As Palestinian Authority President Mahmoud Abbas prepares to ask the United Nations Security Council to set a November 2016 deadline for Israel to withdraw from the West Bank, Gaza Strip and East Jerusalem, Palestinian officials say the time has come for the US to stand up to Israel for the first time.
“I always tell the Americans that the Israeli-Palestinian conflict is a test,” Afif Safieh, a long-time Palestinian diplomat told The Media Line. “Until now we are still waiting for a moment of courage by the international community.”
As a former ambassador to the US, he says the Americans are not an honest broker and have repeatedly sided with Israel, who he called a “belligerent actor”. He said the US is making a mistake by threatening to veto the draft resolution setting a deadline for an Israeli withdrawal from all areas it acquired in 1967.
“To threaten to veto (the resolution) is a shameful thing because all Palestinian positions at the UN are based on positions that successive Americans administrations had approved and voted upon,” he claimed, although the US never set a timetable for an Israeli withdrawal.
The decision to turn to the UN again, after the UN recognized “Palestine” as a non-member sovereign state in 2012, came as the international community hopes to begin to rebuild the Gaza Strip, heavily damaged during 50 days of Hamas fighting with Israel this summer. The Palestinian Authority recently announced that the new unity government will take over control of Gaza, meaning that Palestinian security forces are likely to be deployed at the Rafah crossing point between Egypt and Gaza.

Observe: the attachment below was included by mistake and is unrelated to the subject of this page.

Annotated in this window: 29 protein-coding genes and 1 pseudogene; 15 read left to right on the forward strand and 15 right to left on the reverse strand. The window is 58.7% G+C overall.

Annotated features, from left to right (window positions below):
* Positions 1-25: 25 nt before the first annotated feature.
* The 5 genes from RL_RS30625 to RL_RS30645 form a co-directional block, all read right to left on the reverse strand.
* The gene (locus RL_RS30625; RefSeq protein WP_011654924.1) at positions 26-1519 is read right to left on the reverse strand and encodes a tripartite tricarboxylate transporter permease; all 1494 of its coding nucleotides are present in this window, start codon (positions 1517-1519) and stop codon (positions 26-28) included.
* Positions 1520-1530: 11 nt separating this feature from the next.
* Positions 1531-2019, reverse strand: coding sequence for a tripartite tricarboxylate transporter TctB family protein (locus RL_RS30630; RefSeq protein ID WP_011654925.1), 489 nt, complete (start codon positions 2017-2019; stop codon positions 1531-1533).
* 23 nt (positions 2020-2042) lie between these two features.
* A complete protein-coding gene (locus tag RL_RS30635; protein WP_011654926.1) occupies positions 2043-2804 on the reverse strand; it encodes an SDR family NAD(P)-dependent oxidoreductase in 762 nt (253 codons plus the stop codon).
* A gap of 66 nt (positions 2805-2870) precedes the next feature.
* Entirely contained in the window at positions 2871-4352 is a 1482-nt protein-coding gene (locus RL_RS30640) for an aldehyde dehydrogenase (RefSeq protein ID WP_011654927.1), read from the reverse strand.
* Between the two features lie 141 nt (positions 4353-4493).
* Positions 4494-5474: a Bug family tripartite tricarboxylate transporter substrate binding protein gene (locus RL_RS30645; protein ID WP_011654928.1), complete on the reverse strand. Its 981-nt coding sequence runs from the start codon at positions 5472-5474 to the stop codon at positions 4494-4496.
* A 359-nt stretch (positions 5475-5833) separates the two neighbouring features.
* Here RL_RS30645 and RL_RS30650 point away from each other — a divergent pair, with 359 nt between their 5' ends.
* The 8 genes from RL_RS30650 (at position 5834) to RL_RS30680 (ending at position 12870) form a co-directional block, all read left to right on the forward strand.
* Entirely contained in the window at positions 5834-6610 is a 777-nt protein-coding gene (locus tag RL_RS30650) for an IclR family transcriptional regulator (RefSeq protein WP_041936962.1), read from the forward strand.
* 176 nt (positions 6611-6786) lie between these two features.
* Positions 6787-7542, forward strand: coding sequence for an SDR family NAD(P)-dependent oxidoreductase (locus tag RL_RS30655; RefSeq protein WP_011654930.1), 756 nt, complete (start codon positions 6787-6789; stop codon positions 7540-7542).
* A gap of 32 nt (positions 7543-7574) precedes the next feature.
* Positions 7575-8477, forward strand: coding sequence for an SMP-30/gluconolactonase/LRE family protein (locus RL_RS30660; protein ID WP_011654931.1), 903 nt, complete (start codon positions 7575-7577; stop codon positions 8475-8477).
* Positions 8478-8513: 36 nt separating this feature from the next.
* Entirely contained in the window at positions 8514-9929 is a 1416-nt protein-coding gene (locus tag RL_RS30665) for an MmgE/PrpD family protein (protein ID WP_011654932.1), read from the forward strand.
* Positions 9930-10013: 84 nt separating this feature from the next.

Palestinian Prime Minister Rami Hamdallah met with UN Special envoy Robert Serry and IDF Coordinator of Government Activities in the Territories Yoav Mordechai about future security arrangements in Gaza. The international community is set to attend a conference in Cairo to discuss Gaza reconstruction.
The US has repeatedly stressed its belief that any solution to the Israeli-Palestinian conflict should be bilateral, in a negotiated agreement between Israel and the Palestinian Authority. It has hinted that if Abbas continues with his plans to bring a resolution with a deadline to the Security Council, the US could cut international aid to the PA.
“I hope the Arab world will give financial security to our people and to the PA so we are no longer to vulnerable to extortion and blackmail,” he said.
Abbas responded with a threat of his own, telling the Palestinian leadership that if there is a UN veto, he could reconsider his security cooperation with Israel.
“I think it would be a mistake and a misperception not to take seriously what Mahmoud Abbas is saying these days,” said Safieh, who has also been ambassador to the Hague and the Vatican.
The PA and Israel have been enjoying security coordination since the 1993 Oslo Accords, and Israeli officials have frequently praised the Palestinian security forces. On a number of occasions, Abbas has come under fire from his people who criticized him for continuing the security cooperation with Israel, especially during the Israel-Hamas fighting over the summer which left over 2000 Palestinians dead.
Palestinians have also sharply criticized the Israeli announcement to build more than 2600 homes beyond the Green Line in Jerusalem, an announcement made the same day that Prime Minister Binyamin Netanyahu met US President Barack Obama in Washington.
“This settlement will cut all southern parts of the West Bank, Bethlehem, Hebron with Jerusalem,” he said. “The US is the main super power, the US is committed to the two state solution and we want the US to stand shoulder to shoulder with us in order to achieve peace based on a two state solution for the sake of Palestinians and Israelis,” he said.
Senior Palestinian official Sabri Saidam agrees that America could play a bigger role in advancing peace between Palestinians and Israelis.
“Pressuring Israel is not a formula that kills Israel but rather gives birth to Palestine,” Fatah revolutionary council deputy secretary general Sabri Saidam told The Media Line. “Maintaining an Israeli formula that couples security with occupation is a status-quo that's totally unacceptable," he said.
Article written by Abdullah H. Erakat.Reprinted with permission from The Media Line